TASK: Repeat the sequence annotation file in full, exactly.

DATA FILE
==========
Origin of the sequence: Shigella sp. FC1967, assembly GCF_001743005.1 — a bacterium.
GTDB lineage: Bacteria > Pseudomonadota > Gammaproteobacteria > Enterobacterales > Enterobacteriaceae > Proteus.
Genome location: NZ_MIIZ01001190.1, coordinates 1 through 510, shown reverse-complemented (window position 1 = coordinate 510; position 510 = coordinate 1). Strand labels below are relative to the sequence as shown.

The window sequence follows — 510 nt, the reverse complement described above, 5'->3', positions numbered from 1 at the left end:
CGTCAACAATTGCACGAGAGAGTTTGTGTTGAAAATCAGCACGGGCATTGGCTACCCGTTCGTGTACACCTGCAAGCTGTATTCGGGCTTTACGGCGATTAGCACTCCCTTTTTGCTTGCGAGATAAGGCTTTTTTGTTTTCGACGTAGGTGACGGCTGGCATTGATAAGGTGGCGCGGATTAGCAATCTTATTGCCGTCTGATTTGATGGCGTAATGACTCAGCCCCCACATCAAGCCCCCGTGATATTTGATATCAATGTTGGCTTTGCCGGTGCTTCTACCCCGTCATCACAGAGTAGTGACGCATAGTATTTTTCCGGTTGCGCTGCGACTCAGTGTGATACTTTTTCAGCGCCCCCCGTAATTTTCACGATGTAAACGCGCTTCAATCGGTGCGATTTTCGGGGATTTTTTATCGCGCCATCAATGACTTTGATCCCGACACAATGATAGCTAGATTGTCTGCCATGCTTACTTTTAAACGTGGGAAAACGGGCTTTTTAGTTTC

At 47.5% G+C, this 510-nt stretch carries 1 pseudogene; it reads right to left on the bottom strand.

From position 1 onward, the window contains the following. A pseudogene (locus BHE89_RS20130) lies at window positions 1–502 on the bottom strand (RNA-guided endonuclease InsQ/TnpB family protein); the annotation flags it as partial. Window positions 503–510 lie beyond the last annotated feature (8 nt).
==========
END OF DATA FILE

Origin of the sequence: Shigella sp. FC1967, assembly GCF_001743005.1 — a bacterium.
GTDB lineage: Bacteria > Pseudomonadota > Gammaproteobacteria > Enterobacterales > Enterobacteriaceae > Proteus.
Genome location: NZ_MIIZ01001190.1, coordinates 1 through 510, shown reverse-complemented (window position 1 = coordinate 510; position 510 = coordinate 1). Strand labels below are relative to the sequence as shown.

The window sequence follows — 510 nt, the reverse complement described above, 5'->3', positions numbered from 1 at the left end:
CGTCAACAATTGCACGAGAGAGTTTGTGTTGAAAATCAGCACGGGCATTGGCTACCCGTTCGTGTACACCTGCAAGCTGTATTCGGGCTTTACGGCGATTAGCACTCCCTTTTTGCTTGCGAGATAAGGCTTTTTTGTTTTCGACGTAGGTGACGGCTGGCATTGATAAGGTGGCGCGGATTAGCAATCTTATTGCCGTCTGATTTGATGGCGTAATGACTCAGCCCCCACATCAAGCCCCCGTGATATTTGATATCAATGTTGGCTTTGCCGGTGCTTCTACCCCGTCATCACAGAGTAGTGACGCATAGTATTTTTCCGGTTGCGCTGCGACTCAGTGTGATACTTTTTCAGCGCCCCCCGTAATTTTCACGATGTAAACGCGCTTCAATCGGTGCGATTTTCGGGGATTTTTTATCGCGCCATCAATGACTTTGATCCCGACACAATGATAGCTAGATTGTCTGCCATGCTTACTTTTAAACGTGGGAAAACGGGCTTTTTAGTTTC

At 47.5% G+C, this 510-nt stretch carries 1 pseudogene; it reads right to left on the bottom strand.

From position 1 onward, the window contains the following. A pseudogene (locus BHE89_RS20130) lies at window positions 1–502 on the bottom strand (RNA-guided endonuclease InsQ/TnpB family protein); the annotation flags it as partial. Window positions 503–510 lie beyond the last annotated feature (8 nt).